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11 Oct 2005, New Caledonia barrier reef
Dear Friends and Family,
After our arrival in Noumea we spent 2 nights there, buying fresh fruits and veggies at the local market, dropping off our passports at the Australian consulate, exploring town a bit, revelling in the infinite fresh water at the marina, and (of course) decompressing with a beer or 2 at the local watering hole.
The second night we found ourselves hosting an impromptu party for a bunch of people we'd never met before. We actually enjoy this and see it as one of the benefits of owning a catamaran. Since we have the most room, the party is often on Ocelot. In this case it was hosting some surfers. We don't surf (although we enjoy windsurfing and boogie-boarding) but the Scud boys are mad-keen surfers. Apparently, the "breaks" next to the entrances through the barrier reef are excellent surf spots. So at 8am we hoisted anchor and headed out the 15 miles to the main SW entrance through the reef -- Boulari Pass.
The warm breeze was light from the NW, the sun bright, and the sky clear -- beautiful calm conditions. When we arrived at the reef we found a vast plain of beautiful sand to anchor in, just next to Scud. The 2 catamarans looked gorgeous, suspended over the swimming-pool clear water. The boys went out surfing and we watched them for a while but the coral was beckoning. We donned snorkeling gear and splashed into the 76° F (24° C) crystal clear water.
The surf is good at Boulari Pass
There were several new corals to see, including an amazing blue to blue-green variety that grows in huge lumps that we've never seen before. But the most amazing aspect of the snorkel was the fish - they were HUGE. The whole reef is a protected park, and the French know how to enforce their rules, so there's been no spear-fishing here for ages. We saw several fish that we haven't seen before (we always do, even after all this time) but it was so fun to see such large fish, many in the 2' (.6m) range. We weren't surrounded by sharks as we were in French Polynesia, but we did see a few, usually hiding under rocks. We even saw (and left) a big lobster. We found a big remora under Ocelot, looking at us and wondering if he should hitch a ride. Cleaner-wrasse had established cleaning stations throughout the reef and were busily grooming the larger fish. Three-foot (1m) groupers were common, as were large and colorful parrot-fish. Some we still have to identify but all were generally larger than what we'd seen in Fiji. Even the turtles we've seen are large.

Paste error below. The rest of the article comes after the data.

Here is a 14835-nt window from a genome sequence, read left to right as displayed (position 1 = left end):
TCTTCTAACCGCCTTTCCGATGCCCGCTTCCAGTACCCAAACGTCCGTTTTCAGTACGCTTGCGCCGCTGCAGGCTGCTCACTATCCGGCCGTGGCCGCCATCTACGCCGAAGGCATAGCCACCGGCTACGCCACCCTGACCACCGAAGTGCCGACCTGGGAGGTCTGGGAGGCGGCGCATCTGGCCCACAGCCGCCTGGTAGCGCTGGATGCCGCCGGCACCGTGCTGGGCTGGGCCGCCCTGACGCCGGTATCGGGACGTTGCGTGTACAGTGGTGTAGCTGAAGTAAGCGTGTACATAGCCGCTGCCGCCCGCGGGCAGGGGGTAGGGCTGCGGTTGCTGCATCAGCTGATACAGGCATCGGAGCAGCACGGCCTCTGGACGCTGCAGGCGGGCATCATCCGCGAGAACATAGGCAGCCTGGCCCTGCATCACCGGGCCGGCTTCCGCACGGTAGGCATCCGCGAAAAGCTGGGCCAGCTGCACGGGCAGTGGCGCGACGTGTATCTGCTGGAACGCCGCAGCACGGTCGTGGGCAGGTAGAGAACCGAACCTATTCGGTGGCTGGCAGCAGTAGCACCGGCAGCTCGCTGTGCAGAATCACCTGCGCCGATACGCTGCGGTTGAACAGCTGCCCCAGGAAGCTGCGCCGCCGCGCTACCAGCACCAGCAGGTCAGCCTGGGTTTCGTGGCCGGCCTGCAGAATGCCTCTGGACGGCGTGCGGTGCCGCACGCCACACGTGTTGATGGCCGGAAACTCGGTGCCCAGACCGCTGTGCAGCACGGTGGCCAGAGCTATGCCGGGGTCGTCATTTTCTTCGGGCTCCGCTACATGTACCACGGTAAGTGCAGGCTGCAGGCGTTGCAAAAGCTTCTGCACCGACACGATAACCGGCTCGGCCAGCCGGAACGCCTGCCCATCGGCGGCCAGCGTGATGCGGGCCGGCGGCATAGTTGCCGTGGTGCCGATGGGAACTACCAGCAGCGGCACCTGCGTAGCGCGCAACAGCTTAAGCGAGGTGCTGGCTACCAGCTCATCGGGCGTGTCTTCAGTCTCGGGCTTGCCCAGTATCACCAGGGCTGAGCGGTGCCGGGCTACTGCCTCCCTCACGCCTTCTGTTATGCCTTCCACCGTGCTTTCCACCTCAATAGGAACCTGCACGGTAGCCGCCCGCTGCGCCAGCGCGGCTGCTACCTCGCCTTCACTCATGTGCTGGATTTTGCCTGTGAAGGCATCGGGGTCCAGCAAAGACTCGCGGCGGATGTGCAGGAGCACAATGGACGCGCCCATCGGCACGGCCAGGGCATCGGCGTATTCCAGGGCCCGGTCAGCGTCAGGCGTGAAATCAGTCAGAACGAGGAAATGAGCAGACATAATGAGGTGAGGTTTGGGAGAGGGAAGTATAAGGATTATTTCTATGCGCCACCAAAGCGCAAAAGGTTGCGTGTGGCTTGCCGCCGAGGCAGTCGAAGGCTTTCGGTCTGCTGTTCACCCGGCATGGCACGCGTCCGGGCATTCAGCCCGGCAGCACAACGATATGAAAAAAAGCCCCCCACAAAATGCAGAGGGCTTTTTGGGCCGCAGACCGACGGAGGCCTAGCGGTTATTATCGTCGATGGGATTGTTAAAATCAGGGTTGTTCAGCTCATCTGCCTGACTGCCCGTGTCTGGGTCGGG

Amedee Island and Lighthouse
After lunch (good French pate, brie, fresh baguettes, and home-made Gazpacho) and a siesta, the boys went back to their surfing and we decided to check out a nearby island. The wind is supposed to swing around to the SE tonight, so we tucked into a more protected anchorage and enjoyed exploring and walking around Amedee Island with its 100 yr-old lighthouse. Its most interesting aspect was all the (very poisonous) banded sea kraits. These snakes are quite timid and their small fangs are at the back of their small mouths, but their venom is much more poisonous than land snakes. They seem to feed on eels.
Banded Sea Kraits are extremely poisonous
While we generally think of them as sea-snakes, the island was covered in them. Apparently, they come ashore to digest, so you have to watch where you put your feet when walking on the island.
Tonight we're having a 3-4 boat pot-luck on Scud. Sue and Amanda have concocted an Enchi-Lasagna - sort of like a Lasagna of Enchiladas - and some Sangria. Should be fun.
Fair winds -- Jon, Sue, Amanda and Tianna Hacking
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